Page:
Prior to the PPMI2 Conference, MSHP sent the pharmacy director at each Michigan hospital a link to ASHP's web-based PPMI Hospital Self-Assessment tool. Approximately one-third of the directors in the state completed the survey. Results of each section of the survey are provided below.

Following the PPMI2 Conference in September 2011, a list of recommendations for each area of focus (acute care, ambulatory care, education and training, financial and organizational affairs, pharmacy technicians, and technology and information systems) was created, which outlines feasibility and impact.

More than 80 percent of the recommendations were deemed to be high impact/high feasibility. Many of these recommendations have already been incorporated into MSHP Committee charges. Some of the recommendations, particularly those related to pharmacy technology and informatics, did not align with a current MSHP Committee. To solve this issue, the MSHP Board created an IT Task Force to develop an action plan related to these recommendations. This task force later became a standing MSHP committee.

Finally, it was recognized that many of the recommendations would take several years to complete. To ensure that MSHP maintains a focus on the initiative, the Planning Task Force will monitor progress with regard to the PPMI2 and provide guidance to the MSHP Board.

During the 2013 MSHP Strategic Planning Retreat, the MSHP Board of Directors evaluated progress that has been made on the 56 recommendations identified in 2011. To ensure that Michigan continues accomplishing its goals, the Board members brainstormed ideas to continue utilizing Committees to achieve the recommended outcomes of the PPMI2 Conference. 

What is Being Done to Recognize Progress Made in Michigan?

PPMI Kudos is a standing section of the MSHP Monitor dedicated to sharing what facilities in the state are doing to advance the Pharmacy Practice Model Initiative (PPMI). The goal is to provide a closer and more dynamic view of progress made in Michigan and inspiration for other sites looking for ideas and direction. Pharmacists are encouraged to review this page regularly for programs that may pique their interest. Upon seeing a program that grabs your attention, you may wish to contact someone at that institution for advice. 

Hospitals and health-systems are encouraged to share information about programs implemented at their facility to advance the PPMI. Click here to access examples of programs that exemplify the PPMI in each focus area. Please provide a short description of the process implemented, how it has improved practice at the health-system and any other information you feel is relevant. Send your list to Kristina Bird, MPA director of communications, at Kristina@MichiganPharmacists.org.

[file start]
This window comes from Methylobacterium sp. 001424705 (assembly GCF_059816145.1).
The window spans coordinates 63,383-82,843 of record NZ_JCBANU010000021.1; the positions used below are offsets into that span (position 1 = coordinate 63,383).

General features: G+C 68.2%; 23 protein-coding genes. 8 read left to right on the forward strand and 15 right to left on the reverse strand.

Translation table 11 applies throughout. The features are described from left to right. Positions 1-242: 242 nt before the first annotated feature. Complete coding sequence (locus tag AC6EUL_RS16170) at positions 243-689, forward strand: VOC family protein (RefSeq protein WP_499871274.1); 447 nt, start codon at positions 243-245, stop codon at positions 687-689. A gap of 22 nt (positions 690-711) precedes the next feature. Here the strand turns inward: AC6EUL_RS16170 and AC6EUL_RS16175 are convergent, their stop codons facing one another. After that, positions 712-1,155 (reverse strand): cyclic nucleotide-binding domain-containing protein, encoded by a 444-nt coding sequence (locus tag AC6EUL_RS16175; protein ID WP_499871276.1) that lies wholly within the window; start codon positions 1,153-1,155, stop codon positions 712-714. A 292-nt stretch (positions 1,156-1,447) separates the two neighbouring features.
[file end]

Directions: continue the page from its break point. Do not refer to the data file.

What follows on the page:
Acute Care

Technology and Information Systems

Various Programs


Pharmacy Technicians: Roles, Responsibilities and Contributions to the Provision of Pharmacy Services in Health-System Settings
The MSHP Organizational Affairs Committee drafted a white paper entitled Pharmacy Technicians: Roles, Responsibilities and Contributions to the Provision of Pharmacy Services in Health-System Settings. It was compiled by Stephen Stout, Ryan Bickel, Ryan Foster and Mark Isopi.

Pharmacy technician roles, responsibilities and contributions to care were not formally established in the state of Michigan until Public Act 285 (formerly Senate Bill 92) was signed into law in September 2014. This Act, which is scheduled to go into effect on Oct. 1, 2015, establishes licensure requirements for technicians and defines practice in a way that allows for expanded technician contributions. While pharmacy leaders in the state generally view expansion of technician roles favorably, the lack of any formal definition and regulation of technician practice was previously seen as a primary barrier to progress in this area. Accordingly, Michigan pharmacy technicians have been under-utilized in some roles relative to national trends. The Organizational Affairs Committee urges continued advancement and specialization of the pharmacy technician workforce, with the expectation that this will: 1) save pharmacist hours and/or free pharmacists for other activities, without compromising patient care; 2) increase diversity, specialization and job satisfaction among pharmacy technicians; and 3) advance the standing and image of the field as a long-term career option for prospective candidates.
 

Please click here to access the complete white paper. Contact information for the authors is included in the document if you would like to contact them to provide feedback or suggestions.